At first I see this being simple, and abstract, without a ton of vocabulary…but eventually discussing domain, range, function families, tables, intercepts/roots/solutions/zeros, and window.

In three years teaching this class, I find that my students struggle so much with the mental math computation, even though it’s something they can do. So yes, I am asking this to be done without the calculator.

Awesome ideas for the magnets! I’m glad it started your brain churning. I am just teaching Algebra and Math 8, but the point plotting idea still holds! It’s good when you can repeat it/modify it/build on it throughout the year ðŸ™‚ You can also have three different function rules/graphs if you want them all to plot. (30 points on one graph would be overkill!)

The magnets are 3/4″ diameter and come in a pack of 50 for $6.99 at Michael’s – or $1.99 for 8, hmmmm, you do the math ðŸ™‚ (They might be available at other crafty stores as well? ) Michael’s ALWAYS has coupons going on, but you can get a discount for being a teacher every day. The “magnet section” is not very large or noticeable, so you might need to ask. I went in last week and they were out, but willing to “special order” for me – and they will show up in less than a week.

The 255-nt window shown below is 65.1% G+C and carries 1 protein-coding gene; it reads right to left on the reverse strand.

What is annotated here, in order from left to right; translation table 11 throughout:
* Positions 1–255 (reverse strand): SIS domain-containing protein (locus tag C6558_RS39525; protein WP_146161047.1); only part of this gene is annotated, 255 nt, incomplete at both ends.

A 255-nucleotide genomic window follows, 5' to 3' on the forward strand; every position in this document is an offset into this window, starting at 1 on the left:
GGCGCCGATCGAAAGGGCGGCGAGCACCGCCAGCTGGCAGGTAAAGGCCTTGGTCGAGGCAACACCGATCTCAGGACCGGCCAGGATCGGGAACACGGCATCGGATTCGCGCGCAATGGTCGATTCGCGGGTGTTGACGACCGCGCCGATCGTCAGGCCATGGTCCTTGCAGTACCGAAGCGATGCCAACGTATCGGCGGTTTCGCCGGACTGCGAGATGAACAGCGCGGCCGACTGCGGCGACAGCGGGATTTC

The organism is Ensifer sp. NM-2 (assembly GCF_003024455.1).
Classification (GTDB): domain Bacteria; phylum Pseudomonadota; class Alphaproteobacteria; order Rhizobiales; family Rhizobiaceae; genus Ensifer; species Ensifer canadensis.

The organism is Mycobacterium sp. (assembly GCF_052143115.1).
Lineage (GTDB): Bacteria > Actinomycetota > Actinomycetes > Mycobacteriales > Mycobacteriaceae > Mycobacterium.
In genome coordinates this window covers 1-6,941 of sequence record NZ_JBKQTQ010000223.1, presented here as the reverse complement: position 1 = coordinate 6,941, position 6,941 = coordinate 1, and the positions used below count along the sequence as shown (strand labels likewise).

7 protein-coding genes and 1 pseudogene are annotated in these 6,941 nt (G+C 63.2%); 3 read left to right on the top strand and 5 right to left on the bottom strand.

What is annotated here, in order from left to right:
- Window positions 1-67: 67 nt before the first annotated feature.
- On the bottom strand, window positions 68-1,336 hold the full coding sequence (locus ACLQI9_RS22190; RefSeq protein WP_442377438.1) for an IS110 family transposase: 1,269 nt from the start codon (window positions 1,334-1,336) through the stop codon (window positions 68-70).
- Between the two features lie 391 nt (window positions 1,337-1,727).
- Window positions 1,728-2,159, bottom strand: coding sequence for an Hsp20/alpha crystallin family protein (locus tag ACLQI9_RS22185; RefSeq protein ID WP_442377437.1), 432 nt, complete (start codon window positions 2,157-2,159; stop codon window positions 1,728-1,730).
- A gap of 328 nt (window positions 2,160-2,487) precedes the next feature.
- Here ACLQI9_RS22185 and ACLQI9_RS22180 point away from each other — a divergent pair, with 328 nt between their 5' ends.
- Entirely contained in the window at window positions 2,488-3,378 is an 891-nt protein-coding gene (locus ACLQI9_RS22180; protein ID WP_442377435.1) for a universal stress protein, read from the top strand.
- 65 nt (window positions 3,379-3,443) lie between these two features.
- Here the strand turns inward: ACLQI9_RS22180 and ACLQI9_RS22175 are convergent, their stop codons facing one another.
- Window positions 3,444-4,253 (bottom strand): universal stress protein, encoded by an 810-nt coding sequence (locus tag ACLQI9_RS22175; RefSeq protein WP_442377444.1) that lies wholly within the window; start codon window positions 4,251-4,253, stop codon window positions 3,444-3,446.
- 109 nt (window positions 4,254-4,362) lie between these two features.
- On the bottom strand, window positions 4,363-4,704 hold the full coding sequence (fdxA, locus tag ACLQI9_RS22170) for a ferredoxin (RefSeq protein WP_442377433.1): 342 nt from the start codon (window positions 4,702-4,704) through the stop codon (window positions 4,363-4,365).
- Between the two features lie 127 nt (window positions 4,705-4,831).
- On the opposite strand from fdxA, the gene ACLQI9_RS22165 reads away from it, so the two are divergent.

I had a package of 3/4″ (how convenient!) white stickers. (I think those were from the Dollar Store – 510 lasts as loooong time.) They used the thin markers to “decorate” with either their initials or a design that they know is “theirs.” In my first year of doing this I just used a “generic class set” labeled with colors and numbers (a whole ‘nother post) or you can just leave them black if you want.

Mental Math – yes! I would rather they put it in the wrong place (great fodder for class discussion) than use a calculator for this. (I am not anti-calculator, but pro-mental math when appropriate.)

Thanks for the comment. Hope this helps!

Sent from my iPad

Thanks for the quick response. In my two years at my current school, I’m yet to have a class bigger than 20….(you can hate me now)…and we actually have more Algebra 2 sections this year, so they may even be smaller. I’m still figuring out the best way to have all “20” actively processing the information and checking for correct-ness. I did go pick up some magnets as well.

No hate here – just a bit of jealousy. Actually, I taught at an alternative high school for 5 years and never had over 20 in a class – but I did have three (or four) preps and only taught three periods!

Have fun with the magnets ðŸ™‚

Sent from my iPad